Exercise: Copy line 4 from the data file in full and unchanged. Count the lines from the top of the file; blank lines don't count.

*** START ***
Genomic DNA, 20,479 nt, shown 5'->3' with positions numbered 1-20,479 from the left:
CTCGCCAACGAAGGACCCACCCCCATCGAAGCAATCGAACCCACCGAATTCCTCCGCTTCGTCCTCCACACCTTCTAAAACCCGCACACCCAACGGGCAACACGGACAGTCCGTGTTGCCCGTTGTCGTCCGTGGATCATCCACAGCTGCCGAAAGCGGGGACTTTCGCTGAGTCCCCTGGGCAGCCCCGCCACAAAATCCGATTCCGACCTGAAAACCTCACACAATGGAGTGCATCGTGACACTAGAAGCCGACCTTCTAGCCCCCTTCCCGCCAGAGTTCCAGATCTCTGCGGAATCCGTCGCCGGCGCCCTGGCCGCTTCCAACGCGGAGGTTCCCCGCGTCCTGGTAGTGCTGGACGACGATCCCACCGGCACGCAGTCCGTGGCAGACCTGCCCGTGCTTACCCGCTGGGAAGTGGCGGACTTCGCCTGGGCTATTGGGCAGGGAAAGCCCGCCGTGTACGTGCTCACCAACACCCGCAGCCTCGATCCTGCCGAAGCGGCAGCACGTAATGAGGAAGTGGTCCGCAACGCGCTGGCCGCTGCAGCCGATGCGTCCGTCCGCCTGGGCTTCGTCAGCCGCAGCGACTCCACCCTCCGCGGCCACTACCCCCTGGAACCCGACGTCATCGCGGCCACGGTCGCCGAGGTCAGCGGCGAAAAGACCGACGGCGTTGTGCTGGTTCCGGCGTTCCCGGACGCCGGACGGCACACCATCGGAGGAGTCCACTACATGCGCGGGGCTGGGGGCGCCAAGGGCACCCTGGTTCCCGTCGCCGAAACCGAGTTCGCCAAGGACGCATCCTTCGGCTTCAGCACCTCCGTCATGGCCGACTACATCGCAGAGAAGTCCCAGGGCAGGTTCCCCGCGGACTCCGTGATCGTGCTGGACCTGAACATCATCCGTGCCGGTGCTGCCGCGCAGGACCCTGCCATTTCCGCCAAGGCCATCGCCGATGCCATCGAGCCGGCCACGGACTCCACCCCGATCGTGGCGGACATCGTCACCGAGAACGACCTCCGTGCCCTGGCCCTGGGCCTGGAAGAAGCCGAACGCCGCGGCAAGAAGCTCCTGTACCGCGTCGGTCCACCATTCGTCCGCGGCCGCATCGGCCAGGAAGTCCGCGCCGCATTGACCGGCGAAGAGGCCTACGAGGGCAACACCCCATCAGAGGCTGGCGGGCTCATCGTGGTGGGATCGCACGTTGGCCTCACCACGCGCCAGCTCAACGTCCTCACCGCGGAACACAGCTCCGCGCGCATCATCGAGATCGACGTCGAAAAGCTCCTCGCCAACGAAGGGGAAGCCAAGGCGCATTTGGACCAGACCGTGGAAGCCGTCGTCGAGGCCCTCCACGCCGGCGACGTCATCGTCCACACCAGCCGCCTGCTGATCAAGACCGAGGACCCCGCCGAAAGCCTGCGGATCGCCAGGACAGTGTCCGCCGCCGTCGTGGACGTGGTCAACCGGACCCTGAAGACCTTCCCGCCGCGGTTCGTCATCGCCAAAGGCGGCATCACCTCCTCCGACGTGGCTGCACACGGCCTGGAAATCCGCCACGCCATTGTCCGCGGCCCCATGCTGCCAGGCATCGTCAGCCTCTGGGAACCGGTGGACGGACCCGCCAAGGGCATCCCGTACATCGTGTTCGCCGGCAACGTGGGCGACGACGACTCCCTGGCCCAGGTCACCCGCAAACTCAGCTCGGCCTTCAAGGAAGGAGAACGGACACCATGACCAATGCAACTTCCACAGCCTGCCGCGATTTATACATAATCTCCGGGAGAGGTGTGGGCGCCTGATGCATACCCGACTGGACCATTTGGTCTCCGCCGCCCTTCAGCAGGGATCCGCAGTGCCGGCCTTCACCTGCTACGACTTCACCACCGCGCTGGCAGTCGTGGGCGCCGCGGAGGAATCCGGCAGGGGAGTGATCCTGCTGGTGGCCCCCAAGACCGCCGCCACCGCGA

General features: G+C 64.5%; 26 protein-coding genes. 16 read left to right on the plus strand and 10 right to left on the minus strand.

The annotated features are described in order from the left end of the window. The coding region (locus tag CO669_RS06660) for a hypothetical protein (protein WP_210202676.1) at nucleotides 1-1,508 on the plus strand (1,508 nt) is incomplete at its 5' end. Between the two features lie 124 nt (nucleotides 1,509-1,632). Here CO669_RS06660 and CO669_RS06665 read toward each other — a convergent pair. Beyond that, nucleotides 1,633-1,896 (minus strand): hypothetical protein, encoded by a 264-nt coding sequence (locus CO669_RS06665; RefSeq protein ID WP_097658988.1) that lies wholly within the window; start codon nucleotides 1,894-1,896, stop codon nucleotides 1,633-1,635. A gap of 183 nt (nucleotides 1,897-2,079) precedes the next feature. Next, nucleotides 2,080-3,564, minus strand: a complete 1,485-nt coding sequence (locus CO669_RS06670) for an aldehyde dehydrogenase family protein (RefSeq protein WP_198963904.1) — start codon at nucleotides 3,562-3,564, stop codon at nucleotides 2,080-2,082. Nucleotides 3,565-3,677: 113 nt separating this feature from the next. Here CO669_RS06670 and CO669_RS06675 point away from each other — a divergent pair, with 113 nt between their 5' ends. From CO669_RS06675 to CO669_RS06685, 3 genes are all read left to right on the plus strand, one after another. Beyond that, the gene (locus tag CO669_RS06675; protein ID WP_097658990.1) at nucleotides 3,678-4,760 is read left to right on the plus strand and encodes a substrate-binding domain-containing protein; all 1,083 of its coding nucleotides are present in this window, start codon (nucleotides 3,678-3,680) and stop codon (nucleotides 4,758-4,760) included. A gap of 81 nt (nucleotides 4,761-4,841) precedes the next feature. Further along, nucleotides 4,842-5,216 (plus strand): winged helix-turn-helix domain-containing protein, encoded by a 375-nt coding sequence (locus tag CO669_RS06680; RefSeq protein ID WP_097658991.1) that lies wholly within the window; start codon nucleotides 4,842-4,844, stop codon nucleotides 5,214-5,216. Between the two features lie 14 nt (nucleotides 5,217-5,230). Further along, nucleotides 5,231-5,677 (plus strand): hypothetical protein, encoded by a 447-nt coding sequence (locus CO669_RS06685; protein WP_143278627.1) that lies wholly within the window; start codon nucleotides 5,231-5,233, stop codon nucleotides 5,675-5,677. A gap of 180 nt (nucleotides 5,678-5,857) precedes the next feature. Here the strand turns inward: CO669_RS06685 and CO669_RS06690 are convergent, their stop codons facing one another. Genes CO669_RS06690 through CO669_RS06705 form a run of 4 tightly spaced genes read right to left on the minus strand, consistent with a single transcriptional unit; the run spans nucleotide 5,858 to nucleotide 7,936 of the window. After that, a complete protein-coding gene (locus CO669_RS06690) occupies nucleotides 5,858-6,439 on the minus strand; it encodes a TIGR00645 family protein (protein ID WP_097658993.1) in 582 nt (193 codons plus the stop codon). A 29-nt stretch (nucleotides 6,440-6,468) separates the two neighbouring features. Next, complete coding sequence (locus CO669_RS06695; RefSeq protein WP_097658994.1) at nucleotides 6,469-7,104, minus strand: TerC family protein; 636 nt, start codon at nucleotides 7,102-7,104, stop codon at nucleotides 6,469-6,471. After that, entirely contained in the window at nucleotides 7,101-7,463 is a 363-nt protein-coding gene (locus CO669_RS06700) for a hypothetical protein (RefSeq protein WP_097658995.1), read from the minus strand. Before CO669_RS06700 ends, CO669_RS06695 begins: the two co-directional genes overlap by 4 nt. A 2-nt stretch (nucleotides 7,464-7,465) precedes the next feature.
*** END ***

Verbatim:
The annotated features are described in order from the left end of the window. The coding region (locus tag CO669_RS06660) for a hypothetical protein (protein WP_210202676.1) at nucleotides 1-1,508 on the plus strand (1,508 nt) is incomplete at its 5' end. Between the two features lie 124 nt (nucleotides 1,509-1,632). Here CO669_RS06660 and CO669_RS06665 read toward each other — a convergent pair. Beyond that, nucleotides 1,633-1,896 (minus strand): hypothetical protein, encoded by a 264-nt coding sequence (locus CO669_RS06665; RefSeq protein ID WP_097658988.1) that lies wholly within the window; start codon nucleotides 1,894-1,896, stop codon nucleotides 1,633-1,635. A gap of 183 nt (nucleotides 1,897-2,079) precedes the next feature. Next, nucleotides 2,080-3,564, minus strand: a complete 1,485-nt coding sequence (locus CO669_RS06670) for an aldehyde dehydrogenase family protein (RefSeq protein WP_198963904.1) — start codon at nucleotides 3,562-3,564, stop codon at nucleotides 2,080-2,082. Nucleotides 3,565-3,677: 113 nt separating this feature from the next. Here CO669_RS06670 and CO669_RS06675 point away from each other — a divergent pair, with 113 nt between their 5' ends. From CO669_RS06675 to CO669_RS06685, 3 genes are all read left to right on the plus strand, one after another. Beyond that, the gene (locus tag CO669_RS06675; protein ID WP_097658990.1) at nucleotides 3,678-4,760 is read left to right on the plus strand and encodes a substrate-binding domain-containing protein; all 1,083 of its coding nucleotides are present in this window, start codon (nucleotides 3,678-3,680) and stop codon (nucleotides 4,758-4,760) included. A gap of 81 nt (nucleotides 4,761-4,841) precedes the next feature. Further along, nucleotides 4,842-5,216 (plus strand): winged helix-turn-helix domain-containing protein, encoded by a 375-nt coding sequence (locus tag CO669_RS06680; RefSeq protein ID WP_097658991.1) that lies wholly within the window; start codon nucleotides 4,842-4,844, stop codon nucleotides 5,214-5,216. Between the two features lie 14 nt (nucleotides 5,217-5,230). Further along, nucleotides 5,231-5,677 (plus strand): hypothetical protein, encoded by a 447-nt coding sequence (locus CO669_RS06685; protein WP_143278627.1) that lies wholly within the window; start codon nucleotides 5,231-5,233, stop codon nucleotides 5,675-5,677. A gap of 180 nt (nucleotides 5,678-5,857) precedes the next feature. Here the strand turns inward: CO669_RS06685 and CO669_RS06690 are convergent, their stop codons facing one another. Genes CO669_RS06690 through CO669_RS06705 form a run of 4 tightly spaced genes read right to left on the minus strand, consistent with a single transcriptional unit; the run spans nucleotide 5,858 to nucleotide 7,936 of the window. After that, a complete protein-coding gene (locus CO669_RS06690) occupies nucleotides 5,858-6,439 on the minus strand; it encodes a TIGR00645 family protein (protein ID WP_097658993.1) in 582 nt (193 codons plus the stop codon). A 29-nt stretch (nucleotides 6,440-6,468) separates the two neighbouring features. Next, complete coding sequence (locus CO669_RS06695; RefSeq protein WP_097658994.1) at nucleotides 6,469-7,104, minus strand: TerC family protein; 636 nt, start codon at nucleotides 7,102-7,104, stop codon at nucleotides 6,469-6,471. After that, entirely contained in the window at nucleotides 7,101-7,463 is a 363-nt protein-coding gene (locus CO669_RS06700) for a hypothetical protein (RefSeq protein WP_097658995.1), read from the minus strand. Before CO669_RS06700 ends, CO669_RS06695 begins: the two co-directional genes overlap by 4 nt. A 2-nt stretch (nucleotides 7,464-7,465) precedes the next feature.